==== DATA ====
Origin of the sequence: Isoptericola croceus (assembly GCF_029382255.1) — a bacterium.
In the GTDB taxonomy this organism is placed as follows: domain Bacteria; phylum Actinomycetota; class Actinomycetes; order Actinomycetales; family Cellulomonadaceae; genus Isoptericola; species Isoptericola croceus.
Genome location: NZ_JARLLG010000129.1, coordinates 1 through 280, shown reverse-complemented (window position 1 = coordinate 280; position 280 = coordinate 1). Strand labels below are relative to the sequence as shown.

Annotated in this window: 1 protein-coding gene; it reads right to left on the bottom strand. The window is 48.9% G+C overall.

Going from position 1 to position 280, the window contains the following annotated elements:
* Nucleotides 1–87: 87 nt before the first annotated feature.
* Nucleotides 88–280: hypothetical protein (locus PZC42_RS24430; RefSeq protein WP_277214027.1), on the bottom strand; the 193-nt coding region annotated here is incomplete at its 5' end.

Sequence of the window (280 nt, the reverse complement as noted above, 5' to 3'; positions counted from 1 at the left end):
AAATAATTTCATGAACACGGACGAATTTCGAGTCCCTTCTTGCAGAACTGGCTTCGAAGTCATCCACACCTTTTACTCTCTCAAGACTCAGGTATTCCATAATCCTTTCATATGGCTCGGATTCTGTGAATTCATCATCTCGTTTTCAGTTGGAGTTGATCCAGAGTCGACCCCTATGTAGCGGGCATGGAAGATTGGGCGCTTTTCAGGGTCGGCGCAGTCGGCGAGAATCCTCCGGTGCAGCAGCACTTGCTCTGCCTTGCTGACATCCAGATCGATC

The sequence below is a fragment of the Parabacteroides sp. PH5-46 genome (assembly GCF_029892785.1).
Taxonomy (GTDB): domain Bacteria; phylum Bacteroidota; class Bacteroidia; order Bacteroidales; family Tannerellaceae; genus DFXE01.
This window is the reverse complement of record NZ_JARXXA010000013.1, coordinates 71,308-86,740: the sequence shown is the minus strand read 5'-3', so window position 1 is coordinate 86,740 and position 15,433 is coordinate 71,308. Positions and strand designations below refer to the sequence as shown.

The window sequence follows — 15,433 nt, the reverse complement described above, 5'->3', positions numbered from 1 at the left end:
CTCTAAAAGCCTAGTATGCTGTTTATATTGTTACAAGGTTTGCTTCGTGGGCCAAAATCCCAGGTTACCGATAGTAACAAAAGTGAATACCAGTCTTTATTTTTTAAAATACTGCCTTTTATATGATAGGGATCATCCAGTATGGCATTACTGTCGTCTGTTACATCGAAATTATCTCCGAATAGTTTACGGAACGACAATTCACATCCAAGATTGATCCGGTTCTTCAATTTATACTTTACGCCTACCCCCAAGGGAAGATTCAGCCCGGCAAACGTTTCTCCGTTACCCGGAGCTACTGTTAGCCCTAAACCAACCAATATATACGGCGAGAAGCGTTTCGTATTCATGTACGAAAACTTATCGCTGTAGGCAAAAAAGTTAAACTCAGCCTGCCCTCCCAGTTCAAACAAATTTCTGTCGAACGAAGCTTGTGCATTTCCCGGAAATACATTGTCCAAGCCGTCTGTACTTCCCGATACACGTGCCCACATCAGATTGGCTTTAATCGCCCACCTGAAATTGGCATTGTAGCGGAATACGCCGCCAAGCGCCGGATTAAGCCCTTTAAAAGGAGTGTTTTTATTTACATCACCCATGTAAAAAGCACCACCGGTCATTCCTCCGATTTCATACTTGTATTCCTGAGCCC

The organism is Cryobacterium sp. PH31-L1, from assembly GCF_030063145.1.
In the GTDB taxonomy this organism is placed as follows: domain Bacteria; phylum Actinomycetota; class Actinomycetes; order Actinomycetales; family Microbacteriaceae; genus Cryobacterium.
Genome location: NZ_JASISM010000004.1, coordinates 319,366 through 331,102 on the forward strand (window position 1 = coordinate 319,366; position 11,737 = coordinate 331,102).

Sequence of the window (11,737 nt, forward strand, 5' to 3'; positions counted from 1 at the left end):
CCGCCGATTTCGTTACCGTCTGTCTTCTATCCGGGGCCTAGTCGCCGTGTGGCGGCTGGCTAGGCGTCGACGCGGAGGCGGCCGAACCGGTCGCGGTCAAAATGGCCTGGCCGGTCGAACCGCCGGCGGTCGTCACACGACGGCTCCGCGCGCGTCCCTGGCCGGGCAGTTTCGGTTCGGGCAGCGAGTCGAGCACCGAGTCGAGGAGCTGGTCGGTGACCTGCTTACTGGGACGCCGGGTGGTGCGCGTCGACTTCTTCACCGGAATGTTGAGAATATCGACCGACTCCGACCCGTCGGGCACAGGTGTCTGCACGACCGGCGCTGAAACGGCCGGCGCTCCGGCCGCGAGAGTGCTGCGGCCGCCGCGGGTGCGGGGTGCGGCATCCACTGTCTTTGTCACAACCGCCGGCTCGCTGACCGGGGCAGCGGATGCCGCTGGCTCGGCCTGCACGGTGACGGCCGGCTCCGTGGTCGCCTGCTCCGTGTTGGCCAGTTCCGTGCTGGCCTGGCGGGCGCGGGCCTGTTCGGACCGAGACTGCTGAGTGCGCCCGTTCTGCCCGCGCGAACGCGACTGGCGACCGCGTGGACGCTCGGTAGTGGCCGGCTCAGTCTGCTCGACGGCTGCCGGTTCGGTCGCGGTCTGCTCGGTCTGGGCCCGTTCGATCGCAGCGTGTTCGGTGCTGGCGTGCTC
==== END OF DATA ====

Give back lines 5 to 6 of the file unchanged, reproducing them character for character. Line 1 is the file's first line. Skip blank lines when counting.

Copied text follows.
Going from position 1 to position 280, the window contains the following annotated elements:
* Nucleotides 1–87: 87 nt before the first annotated feature.